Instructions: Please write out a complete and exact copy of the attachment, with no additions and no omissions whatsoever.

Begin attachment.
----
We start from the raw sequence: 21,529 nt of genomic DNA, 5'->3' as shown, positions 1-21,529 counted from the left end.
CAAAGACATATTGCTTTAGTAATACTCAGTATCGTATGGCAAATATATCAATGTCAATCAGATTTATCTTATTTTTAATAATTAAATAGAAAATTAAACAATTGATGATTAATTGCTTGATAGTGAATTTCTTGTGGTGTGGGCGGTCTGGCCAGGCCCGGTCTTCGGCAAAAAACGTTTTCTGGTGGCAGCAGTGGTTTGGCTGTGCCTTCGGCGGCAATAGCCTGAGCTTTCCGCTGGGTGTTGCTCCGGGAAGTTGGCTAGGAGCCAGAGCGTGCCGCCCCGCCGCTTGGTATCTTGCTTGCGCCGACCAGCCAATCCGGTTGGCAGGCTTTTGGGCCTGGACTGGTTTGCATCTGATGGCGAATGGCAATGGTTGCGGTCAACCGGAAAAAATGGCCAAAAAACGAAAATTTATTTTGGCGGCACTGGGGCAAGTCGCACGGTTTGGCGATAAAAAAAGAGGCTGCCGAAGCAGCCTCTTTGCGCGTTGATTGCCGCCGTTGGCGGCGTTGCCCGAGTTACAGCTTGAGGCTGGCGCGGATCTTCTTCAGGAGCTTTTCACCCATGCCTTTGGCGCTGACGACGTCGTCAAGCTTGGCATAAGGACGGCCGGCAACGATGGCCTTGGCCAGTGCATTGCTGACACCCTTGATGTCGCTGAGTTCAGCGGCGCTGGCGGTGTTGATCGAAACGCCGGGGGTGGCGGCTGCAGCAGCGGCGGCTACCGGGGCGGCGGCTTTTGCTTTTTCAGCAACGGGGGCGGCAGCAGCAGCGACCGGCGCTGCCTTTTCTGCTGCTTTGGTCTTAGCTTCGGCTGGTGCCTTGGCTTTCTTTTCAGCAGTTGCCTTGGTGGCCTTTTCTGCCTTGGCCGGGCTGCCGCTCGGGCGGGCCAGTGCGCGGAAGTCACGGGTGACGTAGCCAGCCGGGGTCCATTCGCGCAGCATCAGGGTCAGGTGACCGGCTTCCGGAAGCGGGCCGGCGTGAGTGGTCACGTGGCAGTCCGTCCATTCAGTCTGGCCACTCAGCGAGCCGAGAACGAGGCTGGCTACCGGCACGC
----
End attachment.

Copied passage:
We start from the raw sequence: 21,529 nt of genomic DNA, 5'->3' as shown, positions 1-21,529 counted from the left end.
CAAAGACATATTGCTTTAGTAATACTCAGTATCGTATGGCAAATATATCAATGTCAATCAGATTTATCTTATTTTTAATAATTAAATAGAAAATTAAACAATTGATGATTAATTGCTTGATAGTGAATTTCTTGTGGTGTGGGCGGTCTGGCCAGGCCCGGTCTTCGGCAAAAAACGTTTTCTGGTGGCAGCAGTGGTTTGGCTGTGCCTTCGGCGGCAATAGCCTGAGCTTTCCGCTGGGTGTTGCTCCGGGAAGTTGGCTAGGAGCCAGAGCGTGCCGCCCCGCCGCTTGGTATCTTGCTTGCGCCGACCAGCCAATCCGGTTGGCAGGCTTTTGGGCCTGGACTGGTTTGCATCTGATGGCGAATGGCAATGGTTGCGGTCAACCGGAAAAAATGGCCAAAAAACGAAAATTTATTTTGGCGGCACTGGGGCAAGTCGCACGGTTTGGCGATAAAAAAAGAGGCTGCCGAAGCAGCCTCTTTGCGCGTTGATTGCCGCCGTTGGCGGCGTTGCCCGAGTTACAGCTTGAGGCTGGCGCGGATCTTCTTCAGGAGCTTTTCACCCATGCCTTTGGCGCTGACGACGTCGTCAAGCTTGGCATAAGGACGGCCGGCAACGATGGCCTTGGCCAGTGCATTGCTGACACCCTTGATGTCGCTGAGTTCAGCGGCGCTGGCGGTGTTGATCGAAACGCCGGGGGTGGCGGCTGCAGCAGCGGCGGCTACCGGGGCGGCGGCTTTTGCTTTTTCAGCAACGGGGGCGGCAGCAGCAGCGACCGGCGCTGCCTTTTCTGCTGCTTTGGTCTTAGCTTCGGCTGGTGCCTTGGCTTTCTTTTCAGCAGTTGCCTTGGTGGCCTTTTCTGCCTTGGCCGGGCTGCCGCTCGGGCGGGCCAGTGCGCGGAAGTCACGGGTGACGTAGCCAGCCGGGGTCCATTCGCGCAGCATCAGGGTCAGGTGACCGGCTTCCGGAAGCGGGCCGGCGTGAGTGGTCACGTGGCAGTCCGTCCATTCAGTCTGGCCACTCAGCGAGCCGAGAACGAGGCTGGCTACCGGCACGC